“There’s good turnout for general elections, for presidential elections, more of a drop-off with midterms,” said Jackie Coolidge, a precinct official in District 18. “This is going to be a very exciting year leading up to the election.”

Before the canvassing started, the small group of canvassers gathered in the Margaret Schweinhaut Senior Center, and one of the organizers, Marie Mapes, posed an important question: “What are the barriers to (drop-off voters) feeling engaged in the Democratic Party?”

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Monroe seeks full term in G-Burg

  • Published in Local

Gaithersburg Govt logoGAITHERSBURG — Yvette Monroe, the most junior member of the Gaithersburg City Council, is seeking a full term this fall.

Monroe and her husband moved to Gaithersburg from Philadelphia 27 years ago for work. Her interest in civic affairs in the city began when she attended the 2010 State of the City Address.

"I had been president of the Watkins Mill PTA, and I was interested in staying involved in education issues after my daughters graduated," Monroe said. She joined the city's Education Enrichment Committee and became its president in 2013. She also joined the Olde Towne Advisory Subcommittee in 2016. At the 2016 State of the City Address, Monroe received the city's Distinguished Citizen award.

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Raskin hopes to train next gen politicos

  • Published in State

Since his first campaign for elected office in 2006, Congressman Jamie Raskin has trained young adults to become political organizers.

"Politics at its best is all about education," said Raskin, who represents Maryland's 8th Congressional District. "You're educating people about the process, you're educating people about the substance of the issues, and then you're educating and getting educated by people about the prospects for real social and political change," he said.

Known as Democracy Summer, the program was formed alongside Raskin's first campaign for the Maryland State Senate in 2006 as a way to not only conduct political outreach but also to educate and encourage young adults to become involved in politics.

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The president finally makes sense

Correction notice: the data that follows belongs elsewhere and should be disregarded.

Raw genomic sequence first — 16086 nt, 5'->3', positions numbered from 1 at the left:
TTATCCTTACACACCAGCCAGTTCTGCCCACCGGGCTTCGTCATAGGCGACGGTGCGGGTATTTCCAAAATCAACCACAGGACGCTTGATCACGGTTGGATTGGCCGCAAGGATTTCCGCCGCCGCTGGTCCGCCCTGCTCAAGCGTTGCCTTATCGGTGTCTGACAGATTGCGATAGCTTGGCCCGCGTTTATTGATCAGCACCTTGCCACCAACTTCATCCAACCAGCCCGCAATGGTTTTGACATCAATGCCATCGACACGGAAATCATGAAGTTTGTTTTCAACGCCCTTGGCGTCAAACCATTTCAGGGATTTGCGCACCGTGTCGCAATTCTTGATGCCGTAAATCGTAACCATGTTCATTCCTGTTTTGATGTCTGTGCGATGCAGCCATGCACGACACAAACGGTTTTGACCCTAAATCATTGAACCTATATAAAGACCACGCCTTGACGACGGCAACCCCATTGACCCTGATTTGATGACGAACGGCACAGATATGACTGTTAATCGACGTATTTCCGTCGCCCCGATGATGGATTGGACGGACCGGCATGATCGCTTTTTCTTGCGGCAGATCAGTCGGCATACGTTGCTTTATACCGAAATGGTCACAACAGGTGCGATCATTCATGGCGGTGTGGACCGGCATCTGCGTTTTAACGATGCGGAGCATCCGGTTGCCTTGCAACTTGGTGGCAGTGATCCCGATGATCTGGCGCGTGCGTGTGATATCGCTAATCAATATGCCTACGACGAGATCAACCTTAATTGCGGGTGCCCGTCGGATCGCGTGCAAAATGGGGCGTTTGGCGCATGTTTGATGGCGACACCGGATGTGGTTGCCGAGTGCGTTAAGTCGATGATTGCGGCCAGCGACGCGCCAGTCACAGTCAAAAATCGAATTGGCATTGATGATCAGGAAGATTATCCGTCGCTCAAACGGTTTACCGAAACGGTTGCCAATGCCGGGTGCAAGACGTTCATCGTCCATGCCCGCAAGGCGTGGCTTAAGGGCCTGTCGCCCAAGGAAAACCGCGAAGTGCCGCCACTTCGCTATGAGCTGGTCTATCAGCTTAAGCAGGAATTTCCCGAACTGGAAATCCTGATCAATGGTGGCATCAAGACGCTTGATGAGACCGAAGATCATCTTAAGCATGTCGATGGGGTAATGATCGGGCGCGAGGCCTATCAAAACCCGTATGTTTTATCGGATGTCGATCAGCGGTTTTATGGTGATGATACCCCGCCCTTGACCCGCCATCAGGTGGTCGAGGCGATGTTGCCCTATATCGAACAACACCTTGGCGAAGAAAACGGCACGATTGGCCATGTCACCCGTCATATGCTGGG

Fredo MichaelI finally get it.
All these months I could not understand why our president tried so hard to disrupt and destroy the investigation into Russian hacking of our elections. There are those who are convinced it is because the president was directly involved in collusion with the Russians.
Still others think the president is just a buffoon, but I’ve never bought into that theory – he has some innate intelligence and survival instincts or he wouldn’t be able to thrive in the cutthroat world in which he’s cruised all these years.

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Here we go again . . .

  • Published in Local

Rockville political differences rise to the surface in routine commission appointment

Rockville SealROCKVILLE – In most jurisdictions, board and commission appointments are usually toward the bottom of the list in terms of public interest and controversy -- but not in Rockville.

For many municipalities, mayoral appointments are a formality often given rubberstamped approval by the city council, but in Rockville what may have seemed like a harmless appointee to the City’s Historic District Commission turned into a heated debate highlighting the City’s main political division.

Mayor Bridget Donnell Newton called the City Council’s rejection of her pick for Historic District Commission – former three-term Rockville Mayor Larry Giammo – political.

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Green Dems organize for 2018 primaries

  • Published in Local

Democrats are organizing to impact the 2018 primary elections and strengthen the Democratic Party after an increase in support for the group following the November election.

“The Green Dems were meeting regularly and there were about six to ten people meeting every month in Tasty Diner. Every month after the Nov 8 election, attendance went up,” said their president, Sheldon Fishman.